(19)
(11)EP 3 648 140 A1

(12)EUROPEAN PATENT APPLICATION
published in accordance with Art. 153(4) EPC

(43)Date of publication:
06.05.2020 Bulletin 2020/19

(21)Application number: 18824979.1

(22)Date of filing:  10.04.2018
(51)Int. Cl.: 
H01J 43/24  (2006.01)
(86)International application number:
PCT/JP2018/015084
(87)International publication number:
WO 2019/003567 (03.01.2019 Gazette  2019/01)
(84)Designated Contracting States:
AL AT BE BG CH CY CZ DE DK EE ES FI FR GB GR HR HU IE IS IT LI LT LU LV MC MK MT NL NO PL PT RO RS SE SI SK SM TR
Designated Extension States:
BA ME
Designated Validation States:
KH MA MD TN

(30)Priority: 30.06.2017 JP 2017129425

(71)Applicant: Hamamatsu Photonics K.K.
Hamamatsu-shi, Shizuoka 435-8558 (JP)

(72)Inventors:
  • MASUKO Daichi
    Hamamatsu-shi Shizuoka 435-8558 (JP)
  • NISHIMURA Hajime
    Hamamatsu-shi Shizuoka 435-8558 (JP)
  • HAMANA Yasumasa
    Hamamatsu-shi Shizuoka 435-8558 (JP)
  • WATANABE Hiroyuki
    Hamamatsu-shi Shizuoka 435-8558 (JP)

(74)Representative: Grünecker Patent- und Rechtsanwälte PartG mbB 
Leopoldstraße 4
80802 München
80802 München (DE)

  


(54)ELECTRON MULTIPLIER


(57) The present embodiment relates to an electron multiplier having a structure configured to suppress and stabilize a variation of a resistance value in a wider temperature range. In the electron multiplier, a resistance layer sandwiched between a substrate and a secondary electron emitting layer comprised of an insulating material includes a metal layer in which a plurality of metal particles comprised of a metal material whose resistance value has a positive temperature characteristic are two-dimensionally arranged on a layer formation surface, which is coincident with or substantially parallel to a channel formation surface of the substrate, in the state of being adjacent to each other with a part of the first insulating material interposed therebetween, the metal layer having a thickness set to 5 to 40 angstroms.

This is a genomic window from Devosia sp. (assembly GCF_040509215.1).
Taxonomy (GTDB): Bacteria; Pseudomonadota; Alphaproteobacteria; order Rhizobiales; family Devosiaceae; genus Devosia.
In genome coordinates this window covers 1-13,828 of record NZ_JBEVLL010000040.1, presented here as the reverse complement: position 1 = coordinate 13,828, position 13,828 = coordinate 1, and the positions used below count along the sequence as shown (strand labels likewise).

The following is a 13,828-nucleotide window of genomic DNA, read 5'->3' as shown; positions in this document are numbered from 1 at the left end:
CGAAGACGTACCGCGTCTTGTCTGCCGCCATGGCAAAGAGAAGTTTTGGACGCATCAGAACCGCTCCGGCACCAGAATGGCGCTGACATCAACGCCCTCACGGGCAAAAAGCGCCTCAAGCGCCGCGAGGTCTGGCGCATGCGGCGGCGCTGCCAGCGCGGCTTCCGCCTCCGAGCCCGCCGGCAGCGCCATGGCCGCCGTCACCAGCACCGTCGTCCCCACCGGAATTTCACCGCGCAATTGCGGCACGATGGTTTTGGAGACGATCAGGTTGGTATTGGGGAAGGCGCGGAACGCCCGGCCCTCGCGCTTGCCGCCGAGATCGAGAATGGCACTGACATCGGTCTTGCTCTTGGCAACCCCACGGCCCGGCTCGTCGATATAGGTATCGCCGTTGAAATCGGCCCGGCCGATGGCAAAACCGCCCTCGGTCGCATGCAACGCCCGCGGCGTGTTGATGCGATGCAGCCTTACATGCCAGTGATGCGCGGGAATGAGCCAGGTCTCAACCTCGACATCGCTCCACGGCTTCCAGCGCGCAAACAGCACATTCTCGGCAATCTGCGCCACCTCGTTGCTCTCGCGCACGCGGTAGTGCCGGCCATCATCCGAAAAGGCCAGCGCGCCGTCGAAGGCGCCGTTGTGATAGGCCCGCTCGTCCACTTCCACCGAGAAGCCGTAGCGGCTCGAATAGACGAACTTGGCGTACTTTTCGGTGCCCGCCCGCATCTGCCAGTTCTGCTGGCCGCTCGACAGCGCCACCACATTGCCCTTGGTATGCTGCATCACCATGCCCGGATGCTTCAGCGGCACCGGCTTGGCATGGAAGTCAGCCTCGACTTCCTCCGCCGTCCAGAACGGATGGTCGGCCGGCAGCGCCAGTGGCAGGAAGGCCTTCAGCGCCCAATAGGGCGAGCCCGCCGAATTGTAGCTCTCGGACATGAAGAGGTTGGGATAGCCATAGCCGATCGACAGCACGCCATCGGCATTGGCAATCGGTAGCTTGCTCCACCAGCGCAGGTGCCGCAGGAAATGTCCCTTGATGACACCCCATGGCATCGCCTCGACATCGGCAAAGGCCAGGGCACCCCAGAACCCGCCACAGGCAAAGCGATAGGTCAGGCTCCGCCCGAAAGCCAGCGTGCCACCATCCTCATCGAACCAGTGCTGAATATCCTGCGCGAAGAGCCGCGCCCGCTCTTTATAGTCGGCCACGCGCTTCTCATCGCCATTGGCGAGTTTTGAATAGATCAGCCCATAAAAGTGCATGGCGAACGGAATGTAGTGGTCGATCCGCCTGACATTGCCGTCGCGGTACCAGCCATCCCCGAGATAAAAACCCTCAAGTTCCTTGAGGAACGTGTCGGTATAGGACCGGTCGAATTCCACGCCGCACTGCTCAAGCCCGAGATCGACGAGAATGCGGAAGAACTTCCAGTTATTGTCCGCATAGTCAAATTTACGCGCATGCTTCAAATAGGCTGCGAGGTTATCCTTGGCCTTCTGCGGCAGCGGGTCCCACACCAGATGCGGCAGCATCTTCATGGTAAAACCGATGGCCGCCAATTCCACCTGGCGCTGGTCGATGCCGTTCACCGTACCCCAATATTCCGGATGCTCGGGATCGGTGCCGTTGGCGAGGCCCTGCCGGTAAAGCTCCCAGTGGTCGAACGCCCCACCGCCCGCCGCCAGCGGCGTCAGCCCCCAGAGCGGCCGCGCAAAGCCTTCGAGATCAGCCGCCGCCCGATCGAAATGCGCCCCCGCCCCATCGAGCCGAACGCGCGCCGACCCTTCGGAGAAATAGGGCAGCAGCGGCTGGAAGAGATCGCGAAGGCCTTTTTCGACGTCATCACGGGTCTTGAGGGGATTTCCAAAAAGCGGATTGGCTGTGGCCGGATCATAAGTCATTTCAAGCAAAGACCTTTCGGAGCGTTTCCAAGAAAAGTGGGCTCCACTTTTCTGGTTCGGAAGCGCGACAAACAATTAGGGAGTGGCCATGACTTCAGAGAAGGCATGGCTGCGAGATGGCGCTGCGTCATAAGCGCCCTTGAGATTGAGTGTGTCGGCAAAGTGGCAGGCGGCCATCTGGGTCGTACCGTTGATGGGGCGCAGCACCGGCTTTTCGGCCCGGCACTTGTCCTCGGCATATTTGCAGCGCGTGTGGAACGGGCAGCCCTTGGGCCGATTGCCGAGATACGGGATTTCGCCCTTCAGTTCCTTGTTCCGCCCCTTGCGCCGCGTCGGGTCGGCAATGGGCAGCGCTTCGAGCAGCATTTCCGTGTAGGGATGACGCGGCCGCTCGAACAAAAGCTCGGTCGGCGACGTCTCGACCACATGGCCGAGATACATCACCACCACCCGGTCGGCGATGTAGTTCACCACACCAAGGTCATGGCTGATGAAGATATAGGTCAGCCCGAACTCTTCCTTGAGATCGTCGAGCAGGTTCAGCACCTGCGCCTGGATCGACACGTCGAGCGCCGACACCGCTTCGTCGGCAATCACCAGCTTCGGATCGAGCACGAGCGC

Description

Technical Field



[0001] The present invention relates to an electron multiplier that emits secondary electrons in response to incidence of the charged particles.

Background Art



[0002] As electron multipliers having an electron multiplication function, electronic devices, such as an electron multiplier having channel and a micro-channel plate, (hereinafter referred to as "MCP") have been known. These are used in an electron multiplier tube, a mass spectrometer, an image intensifier, a photo-multiplier tube (hereinafter referred to as "PMT"), and the like. Lead glass has been used as a base material of the above electron multiplier. Recently, however, there has been a demand for an electron multiplier that does not use lead glass, and there is an increasing need to accurately form a film such as a secondary electron emitting surface on a channel provided on a lead-free substrate.

[0003] As techniques that enable such precise film formation control, for example, an atomic layer deposition method (hereinafter referred to as "ALD") is known, and an MCP (hereinafter, referred to as "ALD-MCP") manufactured using such a film formation technique is disclosed in the following Patent Document 1, for example. In the MCP of Patent Document 1, a resistance layer having a stacked structure in which a plurality of CZO (zinc-doped copper oxide nanoalloy) conductive layers are formed with an Al2O3 insulating layer interposed therebetween by an ALD method is employed as a resistance layer capable of adjusting a resistance value formed immediately below a secondary electron emitting surface. In addition, Patent Document 2 discloses a technique for generating a resistance film having a stacked structure in which insulating layers and a plurality of conductive layers comprised of W (tungsten) and Mo (molybdenum) are alternately arranged in order to generate a film whose resistance value can be adjusted by an ALD method.